36. Practical Examples • These examples are of warm-season convection. • The results presented in these examples are sensitive to the type of event considered as well as the model configuration used within the study. • Therefore, care must be taken when generalizing the results of these (or your own!) studies.

  37. Parameterization Construction • We now describe the characteristics of three popular convective parameterization schemes. • There exist many more; please refer to the class text or other resources for references to such schemes. • For these three schemes, we focus upon describing their trigger functions, how they modify the environment, and how they compute precipitation. • These general themes apply generally to other schemes!

  38. Anthes-Kuo Scheme • Trigger: column-integrated moisture convergence in the presence of conditional instability • Impact: relaxes the temperature profile toward a moist adiabat chosen to provide necessary heating Slide 38 of Stensrud

  39. Anthes-Kuo Scheme • Precipitation: fraction of moisture convergence that is precipitated and used to heat the atmosphere • Problem: moisture convergence does not necessarily result in convective activity! • Thus, this scheme is presently used only to illustrate the basics of convective parameterization.

  40. Betts-Miller(-Janjic) Scheme • A large-scale quasi-equilibrium scheme • Deep, moist convection consumes CAPE as quickly as large-scale processes create CAPE. • In this regard, is a deep layer control scheme. • Trigger: CAPE > 0 • Includes quantification of cloud depth to determine whether shallow or deep convection is possible • Subsequently determines convective initiation and impacts based upon reference profiles

  41. Betts-Miller(-Janjic) Scheme • Reference profiles are based upon similar soundings structures obtained from tropical convection. • Structure: temperature and moisture • Jointly modify profiles in order to conserve total enthalpy. • Is the modified reference moisture profile drier than the observed profile? • If yes, precipitation occurs! Activate convection and nudge the temperature and moisture profiles to the reference profile over a typical convective time scale (~1 h). • If no, rainfall does not occur!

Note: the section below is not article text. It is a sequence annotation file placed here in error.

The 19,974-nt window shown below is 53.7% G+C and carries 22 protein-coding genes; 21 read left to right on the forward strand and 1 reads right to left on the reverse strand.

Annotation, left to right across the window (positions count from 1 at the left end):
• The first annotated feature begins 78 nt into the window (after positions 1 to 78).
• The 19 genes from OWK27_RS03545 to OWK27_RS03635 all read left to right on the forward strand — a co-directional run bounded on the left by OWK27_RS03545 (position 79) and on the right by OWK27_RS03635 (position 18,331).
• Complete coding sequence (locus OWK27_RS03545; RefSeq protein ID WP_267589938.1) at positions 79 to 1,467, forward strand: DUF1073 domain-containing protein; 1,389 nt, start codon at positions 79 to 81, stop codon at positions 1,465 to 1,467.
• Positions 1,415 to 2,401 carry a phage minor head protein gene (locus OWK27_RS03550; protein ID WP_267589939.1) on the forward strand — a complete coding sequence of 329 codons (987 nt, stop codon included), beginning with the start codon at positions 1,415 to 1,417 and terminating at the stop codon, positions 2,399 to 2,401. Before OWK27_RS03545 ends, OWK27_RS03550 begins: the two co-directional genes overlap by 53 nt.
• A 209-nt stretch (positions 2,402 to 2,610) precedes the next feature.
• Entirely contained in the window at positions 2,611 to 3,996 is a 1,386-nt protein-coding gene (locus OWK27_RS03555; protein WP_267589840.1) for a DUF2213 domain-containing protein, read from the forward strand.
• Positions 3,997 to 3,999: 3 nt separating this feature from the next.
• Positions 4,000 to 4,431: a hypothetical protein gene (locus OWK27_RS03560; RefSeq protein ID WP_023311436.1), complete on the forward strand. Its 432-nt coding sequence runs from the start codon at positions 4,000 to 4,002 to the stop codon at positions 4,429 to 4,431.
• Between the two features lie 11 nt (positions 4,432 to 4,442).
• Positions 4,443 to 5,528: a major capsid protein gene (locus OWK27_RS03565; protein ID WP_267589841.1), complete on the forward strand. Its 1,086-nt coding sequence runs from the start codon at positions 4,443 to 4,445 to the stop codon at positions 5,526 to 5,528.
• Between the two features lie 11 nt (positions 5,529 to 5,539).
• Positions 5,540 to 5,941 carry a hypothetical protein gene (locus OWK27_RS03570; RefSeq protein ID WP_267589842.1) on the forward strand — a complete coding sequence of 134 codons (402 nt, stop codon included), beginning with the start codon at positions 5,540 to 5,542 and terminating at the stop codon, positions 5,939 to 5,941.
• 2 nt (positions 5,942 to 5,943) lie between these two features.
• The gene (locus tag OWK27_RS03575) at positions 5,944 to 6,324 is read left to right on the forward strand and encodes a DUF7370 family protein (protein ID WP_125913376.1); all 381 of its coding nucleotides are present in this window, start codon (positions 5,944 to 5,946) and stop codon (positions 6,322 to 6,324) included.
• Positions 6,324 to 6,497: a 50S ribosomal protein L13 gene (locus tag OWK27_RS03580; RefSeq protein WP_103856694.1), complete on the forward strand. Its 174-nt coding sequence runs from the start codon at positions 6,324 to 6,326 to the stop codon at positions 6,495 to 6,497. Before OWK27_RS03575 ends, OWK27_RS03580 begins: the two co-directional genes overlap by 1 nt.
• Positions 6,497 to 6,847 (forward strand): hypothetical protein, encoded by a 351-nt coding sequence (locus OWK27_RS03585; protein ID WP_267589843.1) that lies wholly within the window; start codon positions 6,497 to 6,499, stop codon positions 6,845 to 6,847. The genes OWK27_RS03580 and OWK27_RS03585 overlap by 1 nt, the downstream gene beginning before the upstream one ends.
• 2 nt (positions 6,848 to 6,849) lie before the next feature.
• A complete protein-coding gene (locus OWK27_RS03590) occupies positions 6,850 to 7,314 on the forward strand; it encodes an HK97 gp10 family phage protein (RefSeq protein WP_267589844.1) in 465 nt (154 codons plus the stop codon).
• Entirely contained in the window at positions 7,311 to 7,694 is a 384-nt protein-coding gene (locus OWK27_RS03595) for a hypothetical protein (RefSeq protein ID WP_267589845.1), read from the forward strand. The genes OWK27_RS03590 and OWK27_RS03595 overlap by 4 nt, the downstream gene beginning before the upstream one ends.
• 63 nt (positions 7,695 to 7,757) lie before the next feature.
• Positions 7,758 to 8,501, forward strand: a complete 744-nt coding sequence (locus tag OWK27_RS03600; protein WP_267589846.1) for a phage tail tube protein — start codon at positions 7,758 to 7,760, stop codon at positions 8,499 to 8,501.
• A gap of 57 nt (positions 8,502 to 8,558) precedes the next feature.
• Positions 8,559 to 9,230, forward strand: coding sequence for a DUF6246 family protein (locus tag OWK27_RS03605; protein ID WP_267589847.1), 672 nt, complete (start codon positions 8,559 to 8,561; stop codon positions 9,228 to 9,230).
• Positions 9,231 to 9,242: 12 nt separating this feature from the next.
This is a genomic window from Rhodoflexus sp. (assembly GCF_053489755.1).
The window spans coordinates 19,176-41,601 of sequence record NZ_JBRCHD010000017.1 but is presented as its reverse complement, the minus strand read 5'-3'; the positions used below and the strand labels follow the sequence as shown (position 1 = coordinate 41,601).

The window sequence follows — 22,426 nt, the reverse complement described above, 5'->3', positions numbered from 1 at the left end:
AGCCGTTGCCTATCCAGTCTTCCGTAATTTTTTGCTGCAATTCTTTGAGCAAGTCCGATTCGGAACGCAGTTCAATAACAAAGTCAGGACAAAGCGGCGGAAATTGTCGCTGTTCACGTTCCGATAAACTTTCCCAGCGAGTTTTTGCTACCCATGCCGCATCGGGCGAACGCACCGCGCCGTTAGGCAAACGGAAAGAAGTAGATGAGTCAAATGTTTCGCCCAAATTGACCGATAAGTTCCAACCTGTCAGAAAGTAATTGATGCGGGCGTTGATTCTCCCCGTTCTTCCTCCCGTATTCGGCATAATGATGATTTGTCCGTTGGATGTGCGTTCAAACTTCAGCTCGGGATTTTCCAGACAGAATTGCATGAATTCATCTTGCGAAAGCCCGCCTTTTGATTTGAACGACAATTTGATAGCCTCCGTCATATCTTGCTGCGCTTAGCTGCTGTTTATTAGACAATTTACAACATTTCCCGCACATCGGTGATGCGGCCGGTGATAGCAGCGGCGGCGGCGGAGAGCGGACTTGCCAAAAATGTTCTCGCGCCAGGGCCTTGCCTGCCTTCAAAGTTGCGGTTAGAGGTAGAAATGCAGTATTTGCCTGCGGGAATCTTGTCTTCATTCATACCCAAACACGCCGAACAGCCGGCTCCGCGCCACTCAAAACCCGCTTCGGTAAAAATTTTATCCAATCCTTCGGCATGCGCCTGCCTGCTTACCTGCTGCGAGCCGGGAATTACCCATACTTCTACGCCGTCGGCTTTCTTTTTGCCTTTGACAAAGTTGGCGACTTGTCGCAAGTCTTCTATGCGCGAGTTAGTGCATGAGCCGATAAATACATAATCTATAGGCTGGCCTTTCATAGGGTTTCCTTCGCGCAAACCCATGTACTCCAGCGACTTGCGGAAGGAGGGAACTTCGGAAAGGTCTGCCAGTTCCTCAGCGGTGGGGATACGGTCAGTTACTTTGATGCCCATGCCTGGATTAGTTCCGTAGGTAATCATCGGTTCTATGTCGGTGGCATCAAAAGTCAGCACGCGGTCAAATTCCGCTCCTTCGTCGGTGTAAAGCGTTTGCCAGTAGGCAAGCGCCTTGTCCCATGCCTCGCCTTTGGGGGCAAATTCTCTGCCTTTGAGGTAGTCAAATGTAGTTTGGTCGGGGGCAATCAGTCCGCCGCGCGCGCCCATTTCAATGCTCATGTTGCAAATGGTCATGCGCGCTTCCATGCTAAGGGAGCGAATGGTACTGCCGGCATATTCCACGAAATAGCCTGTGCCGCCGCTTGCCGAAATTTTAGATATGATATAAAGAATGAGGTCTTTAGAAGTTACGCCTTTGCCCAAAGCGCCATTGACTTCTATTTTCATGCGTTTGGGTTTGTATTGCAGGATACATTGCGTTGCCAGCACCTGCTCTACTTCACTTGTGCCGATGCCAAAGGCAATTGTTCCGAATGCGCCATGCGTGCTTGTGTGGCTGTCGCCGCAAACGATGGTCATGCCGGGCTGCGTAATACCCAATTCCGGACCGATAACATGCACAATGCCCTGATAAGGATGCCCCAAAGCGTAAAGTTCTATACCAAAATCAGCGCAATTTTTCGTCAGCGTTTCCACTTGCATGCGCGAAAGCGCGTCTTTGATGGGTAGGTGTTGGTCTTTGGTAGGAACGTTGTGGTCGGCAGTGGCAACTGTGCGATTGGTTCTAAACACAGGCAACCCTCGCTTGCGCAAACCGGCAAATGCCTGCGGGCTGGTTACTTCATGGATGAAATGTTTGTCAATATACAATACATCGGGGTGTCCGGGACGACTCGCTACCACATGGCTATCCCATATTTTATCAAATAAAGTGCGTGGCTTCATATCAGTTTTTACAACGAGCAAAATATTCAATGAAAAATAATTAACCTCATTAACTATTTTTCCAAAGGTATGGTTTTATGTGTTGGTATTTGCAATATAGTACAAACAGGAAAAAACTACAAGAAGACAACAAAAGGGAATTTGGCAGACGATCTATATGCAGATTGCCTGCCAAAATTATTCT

42. Betts-Miller(-Janjic) Scheme Slide 51 of Stensrud

  43. Betts-Miller(-Janjic) Scheme • If precipitation does not occur and/or the cloud depth is sufficiently shallow (< 200 hPa), activate the shallow convection parameterization. • This also acts to relax the temperature and moisture profiles to enthalpy-conserving reference profiles. • As expected, warms and dries the lower half of the cloud while cooling and moistening the upper half.

  44. Betts-Miller(-Janjic) Scheme (Note: reference profiles are again the darker black lines.) Slide 53 of Stensrud

  45. Betts-Miller(-Janjic) Scheme • Precipitation: vertically-integrated measure of moisture excess (compared to environment) • As a consequence, very sensitive to moisture content! • Mathematical formulation: pt is the pressure at the top of the cloud pb is the pressure at the bottom of the cloud qr is the reference profile specific humidity q is the grid point specific humidity τ is the time scale of convective adjustment

  46. Kain-Fritsch Scheme • Trigger: both low-level and deep layer aspects… • Low-level: CIN, sub-cloud mass convergence (equivalent to the vertical mass flux) • Deep layer: presence of CAPE • Is a dynamic scheme, where the impact of convection upon atmospheric fields is handled using mathematical equations (and not reference profiles). • Works in conjunction with microphysical schemes, unlike many other convective parameterizations.

  47. Kain-Fritsch Scheme • Consider both updrafts and convective downdrafts. • Both phenomena interact with the environment via entrainment and detrainment. • Convection is activated if the parcel is deemed to overcome its CIN and thus be able to reach its LFC.

  48. Kain-Fritsch Scheme Slide 68 of Stensrud

  49. Kain-Fritsch Scheme • Activated convection has a given updraft mass flux. • For this updraft mass flux, determine the downdraft mass flux that can be produced via evaporation. • Subsequently, increase the value of the updraft mass flux (controlling convective intensity) until it is able to achieve the desired impact upon the environment. • For this scheme, this is a 90% reduction in CAPE. • Other atmospheric fields are modified to bring this about.

  50. Kain-Fritsch Scheme Note: time scale is a function of the horizontal grid spacing and velocity in the cloud layer. Thus, the Kain-Fritsch scheme is influenced by the horizontal grid spacing it is used with in the model! Slide 70 of Stensrud